Security News AutoSpill attack steals credentials from Android password managers

vtqhtr413

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Security researchers developed a new attack, which they named AutoSpill, to steal account credentials on Android during the autofill operation. In a presentation at the Black Hat Europe security conference, researchers from the International Institute of Information Technology (IIIT) at Hyderabad said that their tests showed that most password managers for Android are vulnerable to AutoSpill, even if there is no JavaScript injection.

How AutoSpill works​

Android apps often use WebView controls to render web content, such as login pages within the app, instead of redirecting the users to the main browser, which would be a more cumbersome experience on small-screen devices.

Password managers on Android use the platform’s WebView framework to automatically type in a user's account credentials when an app loads the login page to services like Apple, Facebook, Microsoft, or Google.

The researchers said that it is possible to exploit weaknesses in this process to capture the auto-filled credentials on the invoking app, even without JavaScript injection. If JavaScript injections are enabled, the researchers say that all password managers on Android are vulnerable to the AutoSpill attack.
 

Jonny Quest

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Good article, Bryan, as I use 1Password (on Android 13). From your link:

Impact and fixing​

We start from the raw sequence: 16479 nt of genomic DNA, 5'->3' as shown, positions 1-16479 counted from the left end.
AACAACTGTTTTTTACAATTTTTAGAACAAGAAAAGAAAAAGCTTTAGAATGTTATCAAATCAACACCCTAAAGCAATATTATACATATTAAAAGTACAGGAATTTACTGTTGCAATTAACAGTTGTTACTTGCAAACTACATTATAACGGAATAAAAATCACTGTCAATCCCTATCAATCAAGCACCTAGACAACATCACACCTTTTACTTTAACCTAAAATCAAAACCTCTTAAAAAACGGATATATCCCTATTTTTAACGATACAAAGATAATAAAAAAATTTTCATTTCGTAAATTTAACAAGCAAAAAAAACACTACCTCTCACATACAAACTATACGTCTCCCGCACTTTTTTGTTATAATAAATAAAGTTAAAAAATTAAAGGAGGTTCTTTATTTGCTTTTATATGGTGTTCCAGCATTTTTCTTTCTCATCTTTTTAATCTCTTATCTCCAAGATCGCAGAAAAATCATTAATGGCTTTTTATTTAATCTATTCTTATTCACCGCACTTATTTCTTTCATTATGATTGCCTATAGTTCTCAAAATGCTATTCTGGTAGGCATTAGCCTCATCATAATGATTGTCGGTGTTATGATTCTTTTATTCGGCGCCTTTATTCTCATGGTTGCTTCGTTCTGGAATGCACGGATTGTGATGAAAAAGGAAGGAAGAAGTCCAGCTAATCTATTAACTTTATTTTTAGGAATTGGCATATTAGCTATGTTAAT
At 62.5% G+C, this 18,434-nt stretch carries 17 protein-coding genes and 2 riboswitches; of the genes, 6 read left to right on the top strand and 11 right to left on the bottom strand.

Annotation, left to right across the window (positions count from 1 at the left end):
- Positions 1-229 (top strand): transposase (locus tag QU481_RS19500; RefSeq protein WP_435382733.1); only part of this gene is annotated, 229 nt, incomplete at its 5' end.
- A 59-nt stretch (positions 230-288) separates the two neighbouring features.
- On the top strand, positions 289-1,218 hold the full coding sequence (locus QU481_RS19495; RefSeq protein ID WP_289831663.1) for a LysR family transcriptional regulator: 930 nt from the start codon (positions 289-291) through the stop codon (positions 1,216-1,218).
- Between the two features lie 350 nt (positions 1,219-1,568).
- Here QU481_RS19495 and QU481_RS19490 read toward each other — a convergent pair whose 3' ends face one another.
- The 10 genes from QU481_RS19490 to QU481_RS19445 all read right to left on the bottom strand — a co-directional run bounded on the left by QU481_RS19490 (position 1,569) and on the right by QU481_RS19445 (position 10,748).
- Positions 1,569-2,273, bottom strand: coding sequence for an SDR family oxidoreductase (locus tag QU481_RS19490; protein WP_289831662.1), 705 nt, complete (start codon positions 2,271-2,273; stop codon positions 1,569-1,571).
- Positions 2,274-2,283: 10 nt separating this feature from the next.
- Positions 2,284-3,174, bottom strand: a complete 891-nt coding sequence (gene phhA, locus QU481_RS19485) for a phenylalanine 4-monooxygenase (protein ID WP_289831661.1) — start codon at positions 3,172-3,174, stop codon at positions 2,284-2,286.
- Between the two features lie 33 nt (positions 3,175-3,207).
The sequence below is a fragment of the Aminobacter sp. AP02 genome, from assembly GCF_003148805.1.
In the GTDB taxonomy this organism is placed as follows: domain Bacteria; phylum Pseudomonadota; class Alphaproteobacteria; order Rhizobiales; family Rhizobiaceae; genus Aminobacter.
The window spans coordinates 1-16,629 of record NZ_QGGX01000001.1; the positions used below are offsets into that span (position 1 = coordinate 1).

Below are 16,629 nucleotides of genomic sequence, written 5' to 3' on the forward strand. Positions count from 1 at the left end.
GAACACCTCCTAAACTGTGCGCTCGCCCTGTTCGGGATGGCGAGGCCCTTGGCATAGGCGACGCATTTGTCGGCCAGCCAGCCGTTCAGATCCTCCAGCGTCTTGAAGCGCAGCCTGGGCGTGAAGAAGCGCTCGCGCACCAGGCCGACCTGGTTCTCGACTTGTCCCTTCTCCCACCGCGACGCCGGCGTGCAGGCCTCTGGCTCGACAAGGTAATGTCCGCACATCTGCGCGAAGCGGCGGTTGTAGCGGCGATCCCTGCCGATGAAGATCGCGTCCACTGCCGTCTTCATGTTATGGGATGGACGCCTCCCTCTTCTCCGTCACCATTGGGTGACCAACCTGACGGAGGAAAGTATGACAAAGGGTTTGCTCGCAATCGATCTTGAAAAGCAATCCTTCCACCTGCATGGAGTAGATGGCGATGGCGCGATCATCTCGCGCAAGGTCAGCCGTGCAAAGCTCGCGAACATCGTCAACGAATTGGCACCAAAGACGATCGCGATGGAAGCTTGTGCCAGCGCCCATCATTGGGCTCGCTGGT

The researchers tested AutoSpill against a selection of password managers on Android 10, 11, and 12 and found that 1Password 7.9.4, LastPass 5.11.0.9519, Enpass 6.8.2.666, Keeper 16.4.3.1048, and Keepass2Android 1.09c-r0 are susceptible to attacks due to using Android’s autofill framework.

Google Smart Lock 13.30.8.26 and the DashLane 6.2221.3 followed a different technical approach for the autofill process. They did not leak sensitive data to the host app unless JavaScript injection was used.
 

vtqhtr413

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By now, you’ve probably heard about a vulnerability named AutoSpill, which can leak credentials from any of the seven leading password managers for Android. The threat it poses is real, but it’s also more limited and easier to contain than much of the coverage to date has recognized.

This FAQ dives into the many nuances that make AutoSpill hard for most people (yours truly included) to understand.

Q: What is AutoSpill?

A:
While much of the press coverage of AutoSpill has described it as an attack, it’s more helpful to view it as a set of unsafe behaviors that occur inside the Android operating system when a credential stored in a password manager is autofilled into an app installed on the device. This unsafe behavior exposes the credentials being autofilled to the third-party app, which can be just about any kind of app as long as it accepts credentials for logging the user into an account.

Password managers affected in one way or another include Google Smart Lock, Dashlane, 1Password, LastPass, Enpass, Keepass2Android, and Keeper. Other password managers may also be affected since the researchers who identified AutoSpill limited their query to these seven titles.
 

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